I’ve said over and over on The Civil Engineering Podcast that every civil engineering professional should absolutely find a mentor as early on in their career as possible. However, I recently received a question from a young civil engineer asking, “What does the mentoring relationship look like?”
It’s a great question. And it needs to be answered in a forum like this so it can be easily shared, because I’m sure many civil engineers know that mentors can be helpful but don’t fully understand how a mentoring relationship is supposed to look.
I’ll assume for this post that you have found a mentor already, but if you haven’t, read this post first: Ask Anthony: Where Can I Find a Mentor?
1. Hold a kickoff meeting
I know, I sound like a true project engineer on this one, but an initial meeting is critical for getting to know each other and laying the groundwork for the mentoring relationship.
During this meeting you should discuss several items, including how often you will meet, how long the meetings will last and the structure of the meetings. You should also make it clear that you would like everything discussed between the two of you to remain confidential, as you may want to discuss things like conflicts in the workplace. You should also be clear with your mentor that you would like to be held accountable for what you say you’re going to do between meetings; otherwise the relationship may not provide the motivation you need to move you closer to your goals.
2. Set goals
You must take the time to set goals for the mentoring relationship early on, preferably during the kickoff meeting. You should create two to five things that you are looking to achieve through the work with your mentor. Whenever you are moving toward something specific, you tend to have more focus and motivation.
For example, some of these goals might be to:
• Develop a study plan for taking and passing the Principles and Practices of Engineering exam. I’m using the P.E. exam as an example because that is something I did.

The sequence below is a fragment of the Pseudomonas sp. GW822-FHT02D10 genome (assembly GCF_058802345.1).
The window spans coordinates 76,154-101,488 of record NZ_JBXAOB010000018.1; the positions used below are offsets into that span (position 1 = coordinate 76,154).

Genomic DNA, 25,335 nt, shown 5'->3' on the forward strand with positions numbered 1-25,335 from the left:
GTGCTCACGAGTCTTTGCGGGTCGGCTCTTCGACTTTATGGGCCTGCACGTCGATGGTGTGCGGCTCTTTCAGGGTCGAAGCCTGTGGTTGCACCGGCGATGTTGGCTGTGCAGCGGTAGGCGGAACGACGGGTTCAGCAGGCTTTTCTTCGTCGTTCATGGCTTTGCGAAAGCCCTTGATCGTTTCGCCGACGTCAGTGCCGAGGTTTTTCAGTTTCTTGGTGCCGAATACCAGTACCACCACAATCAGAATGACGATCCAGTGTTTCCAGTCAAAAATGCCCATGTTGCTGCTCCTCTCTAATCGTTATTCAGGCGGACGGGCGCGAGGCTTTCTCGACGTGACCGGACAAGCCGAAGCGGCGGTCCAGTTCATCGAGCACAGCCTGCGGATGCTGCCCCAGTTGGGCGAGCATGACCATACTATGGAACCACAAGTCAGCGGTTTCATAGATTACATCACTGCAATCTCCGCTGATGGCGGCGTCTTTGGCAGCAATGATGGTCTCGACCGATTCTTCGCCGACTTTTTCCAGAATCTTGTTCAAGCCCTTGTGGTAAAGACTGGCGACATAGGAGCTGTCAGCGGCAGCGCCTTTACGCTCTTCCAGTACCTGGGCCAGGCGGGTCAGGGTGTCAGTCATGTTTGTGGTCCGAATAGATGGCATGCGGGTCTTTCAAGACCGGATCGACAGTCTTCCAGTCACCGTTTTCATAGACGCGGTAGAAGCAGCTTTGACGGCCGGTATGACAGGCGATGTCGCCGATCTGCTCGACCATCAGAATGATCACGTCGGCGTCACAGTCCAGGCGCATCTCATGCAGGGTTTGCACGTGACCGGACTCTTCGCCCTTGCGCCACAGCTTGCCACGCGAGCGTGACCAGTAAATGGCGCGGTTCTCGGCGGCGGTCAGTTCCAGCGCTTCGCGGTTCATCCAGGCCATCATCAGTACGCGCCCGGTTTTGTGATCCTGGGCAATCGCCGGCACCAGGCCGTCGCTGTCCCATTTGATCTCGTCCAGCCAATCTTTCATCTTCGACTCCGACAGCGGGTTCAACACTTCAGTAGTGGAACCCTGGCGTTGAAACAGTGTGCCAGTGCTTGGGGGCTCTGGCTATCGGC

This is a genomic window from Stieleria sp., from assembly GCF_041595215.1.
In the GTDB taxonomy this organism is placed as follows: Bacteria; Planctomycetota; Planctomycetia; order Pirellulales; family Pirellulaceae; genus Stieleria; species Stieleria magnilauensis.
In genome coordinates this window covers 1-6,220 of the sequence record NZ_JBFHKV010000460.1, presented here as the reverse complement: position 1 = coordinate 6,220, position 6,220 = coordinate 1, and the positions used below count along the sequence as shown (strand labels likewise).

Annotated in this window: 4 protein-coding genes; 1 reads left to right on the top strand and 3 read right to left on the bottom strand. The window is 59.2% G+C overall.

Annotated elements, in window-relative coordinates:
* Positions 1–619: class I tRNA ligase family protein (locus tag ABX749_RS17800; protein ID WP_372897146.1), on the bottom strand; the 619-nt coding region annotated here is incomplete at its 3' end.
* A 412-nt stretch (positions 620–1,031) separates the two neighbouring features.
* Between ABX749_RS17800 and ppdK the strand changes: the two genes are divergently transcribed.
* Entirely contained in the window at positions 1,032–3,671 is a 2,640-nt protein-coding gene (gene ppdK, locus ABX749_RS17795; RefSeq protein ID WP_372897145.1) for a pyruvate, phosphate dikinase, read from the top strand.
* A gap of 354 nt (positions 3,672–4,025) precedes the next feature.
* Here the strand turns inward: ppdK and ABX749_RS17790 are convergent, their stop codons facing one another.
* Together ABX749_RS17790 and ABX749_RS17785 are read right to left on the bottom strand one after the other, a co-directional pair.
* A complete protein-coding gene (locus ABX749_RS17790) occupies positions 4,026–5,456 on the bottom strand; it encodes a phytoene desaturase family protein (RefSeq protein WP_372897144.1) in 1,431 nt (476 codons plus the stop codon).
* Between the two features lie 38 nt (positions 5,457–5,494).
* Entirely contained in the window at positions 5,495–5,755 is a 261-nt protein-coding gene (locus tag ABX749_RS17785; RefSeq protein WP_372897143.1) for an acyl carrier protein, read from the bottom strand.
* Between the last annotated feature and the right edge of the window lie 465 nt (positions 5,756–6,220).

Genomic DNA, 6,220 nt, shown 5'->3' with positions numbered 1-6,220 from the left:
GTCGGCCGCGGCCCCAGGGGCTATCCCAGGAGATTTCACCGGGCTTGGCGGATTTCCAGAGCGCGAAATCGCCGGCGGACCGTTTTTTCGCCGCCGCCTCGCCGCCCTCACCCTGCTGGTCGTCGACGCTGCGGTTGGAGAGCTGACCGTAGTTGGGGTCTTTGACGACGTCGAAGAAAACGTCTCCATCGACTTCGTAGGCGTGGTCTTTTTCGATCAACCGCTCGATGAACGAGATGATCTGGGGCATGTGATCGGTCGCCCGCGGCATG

• Create an outline with the steps you need to take to reach the “Project Manager I” level in your firm or something similar.
• Join and become active in a professional society.
3. Meet regularly
Consistency always wins, especially when you’re trying to improve something.
Even if you meet only once per month by phone, it will provide the structure necessary to ensure you get the assistance you need to move toward your goals.
4. Be prepared for your mentoring meetings
This means having questions ready and being prepared to discuss your actions and progress since the last meeting.
5. Ask open-ended questions
This is hugely important. Open-ended questions are questions that can’t be answered with a simple YES or NO.
So, for example, as opposed to asking, “I’m thinking about getting this degree or this certification, do you think it’s a good idea?” you could say, “I was thinking about getting this specific certification – do you think it’s a good idea or do you know of any other certifications I should look into as well?”
When you ask open-ended, you’re probably going to get more information.
6. Take good notes during and between your meetings
This one speaks again to being prepared. Keep a notepad on your desk at all times. Jot down questions or challenges that arise as you’re going through your career, day to day, so that when you meet with your mentor, you’ll have a list of really pertinent questions you can ask. This ensures that you are maximizing the relationship.
7. Be proactive
You don’t have to wait for your mentor to act on something, or ask you something. You should show up to your meeting with questions, or specific thoughts and ideas, and seek feedback on them. If you simply sit back, you’re going to fall behind, like with many things in life or career. So be proactive in order to maximize this relationship.
I hope these steps help you to shape your mentoring relationship into one that is productive and which creates a lasting impact on your civil engineering career!
Anthony Fasano, P.E., M.ASCE, is the founder of the Engineering Management Institute (previously known as the Engineering Career Coach), which has helped thousands of engineers develop their business and leadership skills. He hosts the Civil Engineering Podcast and he is the author of a bestselling book for engineers, Engineer Your Own Success. You can download a free video series on his website that will give you the tools needed to immediately improve your networking and communication skills by clicking here.
He has also started the Engineering Management Accelerator to help engineers become more effective managers: www.EngineerToManager.com.